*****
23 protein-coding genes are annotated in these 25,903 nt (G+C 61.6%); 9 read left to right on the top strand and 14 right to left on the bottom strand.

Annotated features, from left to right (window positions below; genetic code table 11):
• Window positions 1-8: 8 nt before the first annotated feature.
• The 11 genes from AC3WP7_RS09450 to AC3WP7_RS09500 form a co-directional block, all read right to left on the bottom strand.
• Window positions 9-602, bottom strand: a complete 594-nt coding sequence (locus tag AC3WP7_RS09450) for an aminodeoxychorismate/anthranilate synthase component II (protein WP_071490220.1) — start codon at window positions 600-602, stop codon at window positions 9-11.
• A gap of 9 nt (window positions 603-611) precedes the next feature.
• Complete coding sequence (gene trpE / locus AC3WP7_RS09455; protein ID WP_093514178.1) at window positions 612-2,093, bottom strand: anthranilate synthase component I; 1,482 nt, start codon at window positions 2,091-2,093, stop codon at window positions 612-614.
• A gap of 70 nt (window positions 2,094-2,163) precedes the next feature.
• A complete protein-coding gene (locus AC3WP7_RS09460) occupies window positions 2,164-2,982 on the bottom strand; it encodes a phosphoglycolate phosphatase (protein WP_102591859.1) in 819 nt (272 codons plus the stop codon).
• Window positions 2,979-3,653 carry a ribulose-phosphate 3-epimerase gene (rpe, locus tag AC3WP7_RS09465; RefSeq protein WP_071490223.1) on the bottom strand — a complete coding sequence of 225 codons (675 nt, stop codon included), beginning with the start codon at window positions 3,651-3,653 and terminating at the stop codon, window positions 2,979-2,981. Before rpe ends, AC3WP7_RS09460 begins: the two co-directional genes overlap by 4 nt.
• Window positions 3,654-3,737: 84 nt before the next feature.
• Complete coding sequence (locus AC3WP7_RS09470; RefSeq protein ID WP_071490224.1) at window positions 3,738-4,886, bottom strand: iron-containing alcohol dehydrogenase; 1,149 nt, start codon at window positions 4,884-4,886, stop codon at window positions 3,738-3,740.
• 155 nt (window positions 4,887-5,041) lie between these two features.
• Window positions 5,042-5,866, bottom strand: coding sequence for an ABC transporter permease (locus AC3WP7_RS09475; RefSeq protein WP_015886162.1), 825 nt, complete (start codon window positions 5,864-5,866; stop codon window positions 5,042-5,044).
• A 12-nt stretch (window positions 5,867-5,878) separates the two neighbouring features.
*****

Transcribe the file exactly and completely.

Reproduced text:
23 protein-coding genes are annotated in these 25,903 nt (G+C 61.6%); 9 read left to right on the top strand and 14 right to left on the bottom strand.

Annotated features, from left to right (window positions below; genetic code table 11):
• Window positions 1-8: 8 nt before the first annotated feature.
• The 11 genes from AC3WP7_RS09450 to AC3WP7_RS09500 form a co-directional block, all read right to left on the bottom strand.
• Window positions 9-602, bottom strand: a complete 594-nt coding sequence (locus tag AC3WP7_RS09450) for an aminodeoxychorismate/anthranilate synthase component II (protein WP_071490220.1) — start codon at window positions 600-602, stop codon at window positions 9-11.
• A gap of 9 nt (window positions 603-611) precedes the next feature.
• Complete coding sequence (gene trpE / locus AC3WP7_RS09455; protein ID WP_093514178.1) at window positions 612-2,093, bottom strand: anthranilate synthase component I; 1,482 nt, start codon at window positions 2,091-2,093, stop codon at window positions 612-614.
• A gap of 70 nt (window positions 2,094-2,163) precedes the next feature.
• A complete protein-coding gene (locus AC3WP7_RS09460) occupies window positions 2,164-2,982 on the bottom strand; it encodes a phosphoglycolate phosphatase (protein WP_102591859.1) in 819 nt (272 codons plus the stop codon).
• Window positions 2,979-3,653 carry a ribulose-phosphate 3-epimerase gene (rpe, locus tag AC3WP7_RS09465; RefSeq protein WP_071490223.1) on the bottom strand — a complete coding sequence of 225 codons (675 nt, stop codon included), beginning with the start codon at window positions 3,651-3,653 and terminating at the stop codon, window positions 2,979-2,981. Before rpe ends, AC3WP7_RS09460 begins: the two co-directional genes overlap by 4 nt.
• Window positions 3,654-3,737: 84 nt before the next feature.
• Complete coding sequence (locus AC3WP7_RS09470; RefSeq protein ID WP_071490224.1) at window positions 3,738-4,886, bottom strand: iron-containing alcohol dehydrogenase; 1,149 nt, start codon at window positions 4,884-4,886, stop codon at window positions 3,738-3,740.
• 155 nt (window positions 4,887-5,041) lie between these two features.
• Window positions 5,042-5,866, bottom strand: coding sequence for an ABC transporter permease (locus AC3WP7_RS09475; RefSeq protein WP_015886162.1), 825 nt, complete (start codon window positions 5,864-5,866; stop codon window positions 5,042-5,044).
• A 12-nt stretch (window positions 5,867-5,878) separates the two neighbouring features.